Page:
Passages: 36. Through Mirkwood

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36. Through Mirkwood

“Dír. Dír.” The sound of Melpomaen’s voice as much as the hand on his shoulder brought Haldir to wakefulness.

“All right,” he said quietly, “I’m awake, Maen.” He rolled out of his blankets and stretched. “Nothing has happened, I imagine?”

“Not quite nothing,” said Melpomaen in equally subdued tones. “Nothing dangerous, however. I believe the Dwarves are keeping watch themselves, over us if not over our surroundings. At least three times during the first part of my watch I saw that Orin’s eyes were open – too often, unless Dwarves can rest waking, as we can in extremity, and I never heard that they could – and some time ago I saw him nudge Frerin, and now I think that Frerin is awake and aware. One might think they do not trust us.”

“They may not, for all their friendliness earlier. Would you be so hasty to trust strangers, and sleep untroubled?” Haldir asked.

“I suppose not, but it galls me a little. I will try not to be offended, though, for you are right.” Melpomaen crawled under Haldir’s deserted blanket. “May your watch go well, meldanya.”

It did. Haldir noted that Frerin was indeed wakeful, and that an hour or two into his watch Borin seemed to take over from the other Dwarf, but he pretended to be oblivious to them, instead pacing the perimeter of the clearing on a regular round, and tending to the fire.

Dawn with its twitter of birdsong woke the sleepers. The Dwarves were near-silent, almost surly to Melpomaen’s mind, even Frerin who had been so full of conversation the previous night. They shared porridge and hot tea, prepared by Haldir. The Dwarves busied themselves reharnessing their ponies, now speaking to each other in their own tongue. The fire had been quenched and the Elves were readying their packs to depart when Frerin spoke to them in Westron. “Master Elf.”

Both Haldir and Melpomaen looked at him.

“Our paths, it would seem, lie in the same direction for a time.”

“They do,” said Haldir.

“On dangerous roads, greater numbers may bring greater safety to all. Would you consider traveling with us? I doubt that the pace of our ponies would outstrip your own, burdened as they are with the goods in our carts.” Behind the beard that concealed most of his face Frerin looked a little ill at ease. “Or you could ride, though I do not know that you would find that comfortable.”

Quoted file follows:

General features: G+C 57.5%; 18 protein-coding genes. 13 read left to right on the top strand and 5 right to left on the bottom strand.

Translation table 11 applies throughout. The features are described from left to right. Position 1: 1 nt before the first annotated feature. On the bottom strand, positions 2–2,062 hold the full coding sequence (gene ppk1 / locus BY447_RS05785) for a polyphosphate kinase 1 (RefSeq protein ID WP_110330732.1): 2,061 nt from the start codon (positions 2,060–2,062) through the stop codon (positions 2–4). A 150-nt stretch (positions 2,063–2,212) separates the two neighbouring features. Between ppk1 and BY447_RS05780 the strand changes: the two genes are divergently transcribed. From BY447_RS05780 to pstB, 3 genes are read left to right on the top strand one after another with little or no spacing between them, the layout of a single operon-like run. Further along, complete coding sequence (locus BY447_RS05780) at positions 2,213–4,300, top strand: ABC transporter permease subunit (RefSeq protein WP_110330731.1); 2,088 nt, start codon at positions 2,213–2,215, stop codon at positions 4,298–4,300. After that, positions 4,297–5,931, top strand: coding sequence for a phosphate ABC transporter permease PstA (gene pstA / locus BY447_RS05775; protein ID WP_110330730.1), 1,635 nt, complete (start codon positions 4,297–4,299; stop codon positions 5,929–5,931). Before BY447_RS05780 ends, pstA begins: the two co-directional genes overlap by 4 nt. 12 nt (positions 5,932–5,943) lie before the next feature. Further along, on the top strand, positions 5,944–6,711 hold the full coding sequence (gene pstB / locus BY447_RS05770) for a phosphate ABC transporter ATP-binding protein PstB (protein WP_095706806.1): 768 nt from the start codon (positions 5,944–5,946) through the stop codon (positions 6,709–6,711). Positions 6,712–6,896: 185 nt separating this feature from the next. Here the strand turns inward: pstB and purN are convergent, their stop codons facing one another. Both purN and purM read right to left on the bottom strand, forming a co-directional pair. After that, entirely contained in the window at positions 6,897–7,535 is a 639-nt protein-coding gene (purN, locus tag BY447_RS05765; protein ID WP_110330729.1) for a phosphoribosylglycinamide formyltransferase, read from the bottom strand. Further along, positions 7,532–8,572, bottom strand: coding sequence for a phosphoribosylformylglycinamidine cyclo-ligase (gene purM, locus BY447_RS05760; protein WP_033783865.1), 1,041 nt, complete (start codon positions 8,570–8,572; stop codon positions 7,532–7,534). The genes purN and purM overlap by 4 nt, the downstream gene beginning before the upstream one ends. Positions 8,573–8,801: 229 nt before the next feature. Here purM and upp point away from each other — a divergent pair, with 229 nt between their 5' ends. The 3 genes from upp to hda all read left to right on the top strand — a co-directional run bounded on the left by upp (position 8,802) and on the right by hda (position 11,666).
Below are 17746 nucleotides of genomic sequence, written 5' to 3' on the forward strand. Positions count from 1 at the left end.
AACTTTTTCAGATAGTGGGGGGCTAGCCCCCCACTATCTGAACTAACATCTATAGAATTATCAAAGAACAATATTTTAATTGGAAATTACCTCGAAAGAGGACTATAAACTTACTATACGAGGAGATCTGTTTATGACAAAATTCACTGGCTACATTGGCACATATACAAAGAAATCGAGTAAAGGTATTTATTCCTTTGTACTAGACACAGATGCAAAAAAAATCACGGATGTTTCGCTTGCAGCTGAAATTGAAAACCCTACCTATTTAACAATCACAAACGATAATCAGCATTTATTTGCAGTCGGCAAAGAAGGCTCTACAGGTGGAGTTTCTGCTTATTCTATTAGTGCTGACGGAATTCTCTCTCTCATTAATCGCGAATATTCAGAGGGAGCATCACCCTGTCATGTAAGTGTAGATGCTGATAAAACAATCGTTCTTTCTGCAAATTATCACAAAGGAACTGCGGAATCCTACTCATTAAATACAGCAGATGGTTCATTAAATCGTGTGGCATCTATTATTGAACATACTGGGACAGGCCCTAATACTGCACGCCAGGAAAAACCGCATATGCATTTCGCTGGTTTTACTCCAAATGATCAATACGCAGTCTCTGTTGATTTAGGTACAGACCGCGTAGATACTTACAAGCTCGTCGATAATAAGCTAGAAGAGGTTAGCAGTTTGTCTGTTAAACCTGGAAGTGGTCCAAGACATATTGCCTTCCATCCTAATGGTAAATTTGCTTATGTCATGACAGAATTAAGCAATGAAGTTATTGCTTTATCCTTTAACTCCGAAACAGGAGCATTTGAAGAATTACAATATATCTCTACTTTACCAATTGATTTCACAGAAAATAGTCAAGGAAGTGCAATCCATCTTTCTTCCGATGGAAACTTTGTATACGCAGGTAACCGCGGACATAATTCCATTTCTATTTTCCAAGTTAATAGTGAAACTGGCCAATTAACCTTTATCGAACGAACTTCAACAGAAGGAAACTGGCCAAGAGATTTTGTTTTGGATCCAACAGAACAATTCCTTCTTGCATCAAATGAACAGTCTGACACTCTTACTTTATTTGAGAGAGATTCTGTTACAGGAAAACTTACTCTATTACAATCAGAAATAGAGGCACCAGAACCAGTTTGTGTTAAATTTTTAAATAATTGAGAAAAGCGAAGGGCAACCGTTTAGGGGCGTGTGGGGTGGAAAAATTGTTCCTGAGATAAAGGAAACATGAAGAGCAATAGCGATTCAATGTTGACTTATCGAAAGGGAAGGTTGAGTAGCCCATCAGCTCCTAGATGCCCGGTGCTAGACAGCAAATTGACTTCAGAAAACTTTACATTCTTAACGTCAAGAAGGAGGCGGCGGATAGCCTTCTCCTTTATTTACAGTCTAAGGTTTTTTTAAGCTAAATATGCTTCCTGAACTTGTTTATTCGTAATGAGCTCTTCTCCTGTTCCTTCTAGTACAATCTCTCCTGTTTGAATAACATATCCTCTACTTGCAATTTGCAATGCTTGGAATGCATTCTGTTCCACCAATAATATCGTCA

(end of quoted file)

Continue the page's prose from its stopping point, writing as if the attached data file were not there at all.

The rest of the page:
Melpomaen shifted, as if he would speak, and Haldir stepped on his foot, saying, “I do not think your ponies need be burdened with us, but we will travel with you.” Under his breath, he added in their own language to Melpomaen, “We agreed to this last night.”

“I wasn’t going to object,” whispered Melpomaen indignantly in the same language, but subsided as Haldir continued to answer Frerin.

“I am sure that we can make suitable arrangements to ensure the well-being of all of us; with six to draw upon, only half need take a watch each night, for instance.”

“Yes, of course,” said Frerin in some confusion, realizing that the Dwarves’ action of the previous night had been observed by the Elves. “We would consider you a part of our company, for the time.”

Haldir said, “Very well then, we accept.”

“May we borrow space in a cart for our packs, though?” asked Melpomaen. “It would be easier to scout without them.”

“Certainly,” said the Dwarf, clearly relieved to have what he saw as the leading role once again. “There is room in the stores-cart, I am sure.”

Khîm climbed down from his seat and beckoned the Elves over, moving a sack of meal and a flitch of bacon aside to make room for their things. “Be welcome,” he said, surprising them with a smile that shone white in his black beard.

“We won’t have to worry about water,” murmured Haldir to Melpomaen as they made certain their packs would be secure, and not damage anything of the Dwarves’. A row of four great casks stood at the far end of the cart, behind a second row of smaller casks like the one that had held the wine the previous night.

“Unless it is beer,” Melpomaen replied.

“Surely not,” said Haldir, worried. “They would not travel without water on this road.”

“No, I am only teasing you. I saw Khîm fetching the water last night. Thank you, Khîm,” he added in louder tones, in the Common Tongue. “All is secure here now.”

The Elves stepped back to allow the Dwarves room for the ticklish business of maneuvering their vehicles back onto the rutted earth of the road.

The sturdy ponies’ pace was more rapid than they would have expected, but Haldir and Melpomaen were well able to keep up with them, even ranging ahead of the file of carts to check the path. Twice they found large branches fallen partly across it, and cleared the road before the Dwarf-carts had to stop. That day passed quickly, and the next several as well. The Elves grew accustomed to the harsh accents of the Dwarf-language, with which their temporary companions conversed on the road, calling forward and back over the thud of the ponies’ hooves and the creaking of the wagons. For their part, Haldir and Melpomaen elected to speak in the Silvan tongue, less well-known to outsiders than the Grey-Elven. In the evenings, however, by common consent the whole party used Westron. Conversation was awkward at first, and confined to necessities, but over several days they became somewhat friendlier.